Thursday, November 15, 2012

Then & Now: Tunnel Lining


The existing Irvington Tunnel was built in the early 20th century and can no longer be taken out of service for repairs or maintenance without impacting the water supply to customers. The last time the old tunnel was inspected for maintenance was in 1966. Completion of the New Irvington Tunnel will allow us take the existing tunnel out of service for much needed maintenance. The new tunnel is designed to provide a seismically-strengthened or reinforced connection between water supplies from the Alameda Watershed to Bay Area customers

Here’s a quick look at tunnel construction then and now:

Then: In 1933, the existing Irvington Tunnel was lined with cast-in-place concrete. The average cost of house was $5,750, IT’S-IT Ice Cream was gaining popularity at San Francisco’s Playland-at-the-Beach, and baseball by the Bay was played at Seals Stadium


Now:  The New Tunnel will be lined with a total 18,660 feet of welded steel pipe..  After the pipe is installed, the pipe will be lined with cement mortar finish to protect the steel pipe from rusting, so the tunnel will serve drinking water for future generations.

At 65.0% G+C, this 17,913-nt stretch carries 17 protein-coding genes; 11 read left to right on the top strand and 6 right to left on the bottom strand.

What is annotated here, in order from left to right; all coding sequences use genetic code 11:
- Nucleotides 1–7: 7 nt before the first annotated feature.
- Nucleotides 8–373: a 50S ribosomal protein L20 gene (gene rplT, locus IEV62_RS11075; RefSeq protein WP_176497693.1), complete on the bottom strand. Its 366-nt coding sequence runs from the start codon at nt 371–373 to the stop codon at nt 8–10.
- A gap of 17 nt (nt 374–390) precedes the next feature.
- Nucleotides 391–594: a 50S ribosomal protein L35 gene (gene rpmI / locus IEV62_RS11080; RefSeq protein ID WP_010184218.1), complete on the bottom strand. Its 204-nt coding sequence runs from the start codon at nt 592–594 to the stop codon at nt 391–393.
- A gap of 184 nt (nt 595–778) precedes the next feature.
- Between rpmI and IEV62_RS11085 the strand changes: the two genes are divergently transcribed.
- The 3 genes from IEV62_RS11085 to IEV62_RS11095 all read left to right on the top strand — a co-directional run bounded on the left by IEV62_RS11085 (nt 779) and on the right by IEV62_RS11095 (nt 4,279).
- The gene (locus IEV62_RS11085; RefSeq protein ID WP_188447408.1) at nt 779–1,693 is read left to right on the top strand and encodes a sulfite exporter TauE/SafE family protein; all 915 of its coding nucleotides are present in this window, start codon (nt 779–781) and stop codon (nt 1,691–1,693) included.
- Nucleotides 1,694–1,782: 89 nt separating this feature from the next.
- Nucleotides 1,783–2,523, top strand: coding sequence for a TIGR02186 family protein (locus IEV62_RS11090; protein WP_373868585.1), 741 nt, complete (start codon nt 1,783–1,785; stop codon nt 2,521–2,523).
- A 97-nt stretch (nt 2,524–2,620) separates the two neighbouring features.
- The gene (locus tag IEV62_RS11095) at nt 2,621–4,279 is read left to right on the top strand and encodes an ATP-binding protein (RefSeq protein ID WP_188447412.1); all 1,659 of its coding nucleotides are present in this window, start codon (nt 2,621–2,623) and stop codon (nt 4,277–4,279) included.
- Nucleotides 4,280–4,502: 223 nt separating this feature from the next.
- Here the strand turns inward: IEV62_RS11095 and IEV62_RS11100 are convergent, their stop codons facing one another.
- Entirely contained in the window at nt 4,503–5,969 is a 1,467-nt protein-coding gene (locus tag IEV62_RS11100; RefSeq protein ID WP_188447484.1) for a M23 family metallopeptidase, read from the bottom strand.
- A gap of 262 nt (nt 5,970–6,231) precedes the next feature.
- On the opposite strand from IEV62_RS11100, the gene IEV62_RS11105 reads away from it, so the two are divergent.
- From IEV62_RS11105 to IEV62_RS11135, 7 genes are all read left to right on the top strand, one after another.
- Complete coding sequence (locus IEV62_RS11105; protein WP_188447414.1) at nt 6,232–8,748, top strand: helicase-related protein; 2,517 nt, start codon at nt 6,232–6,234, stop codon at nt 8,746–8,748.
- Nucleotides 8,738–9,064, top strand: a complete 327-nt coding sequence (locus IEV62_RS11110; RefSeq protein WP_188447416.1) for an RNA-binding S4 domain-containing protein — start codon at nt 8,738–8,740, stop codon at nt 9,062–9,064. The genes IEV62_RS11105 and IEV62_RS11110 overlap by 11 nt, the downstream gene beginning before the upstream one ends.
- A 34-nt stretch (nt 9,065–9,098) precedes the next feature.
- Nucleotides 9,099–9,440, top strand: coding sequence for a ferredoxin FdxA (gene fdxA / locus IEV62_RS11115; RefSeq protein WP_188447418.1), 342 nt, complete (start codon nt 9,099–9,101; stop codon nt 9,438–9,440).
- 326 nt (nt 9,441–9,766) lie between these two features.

At 102-inches (8.5 feet) in diameter, the pipes are the final liner of the new tunnel, through which the pristine drinking water from the Hetch Hetchy Reservoir and our East Bay Watershed will flow to the San Francisco Bay Area.

Just in case you’re curious about how things compare in 2012:  The average price of a home is $295,300, Playland-at-the-Beach is gone but IT’S-IT is found at your local grocer, and the World Series Champion San Francisco Giants play at AT&T Park! 

Check out the previous entries in NIT’s Then & Now series:


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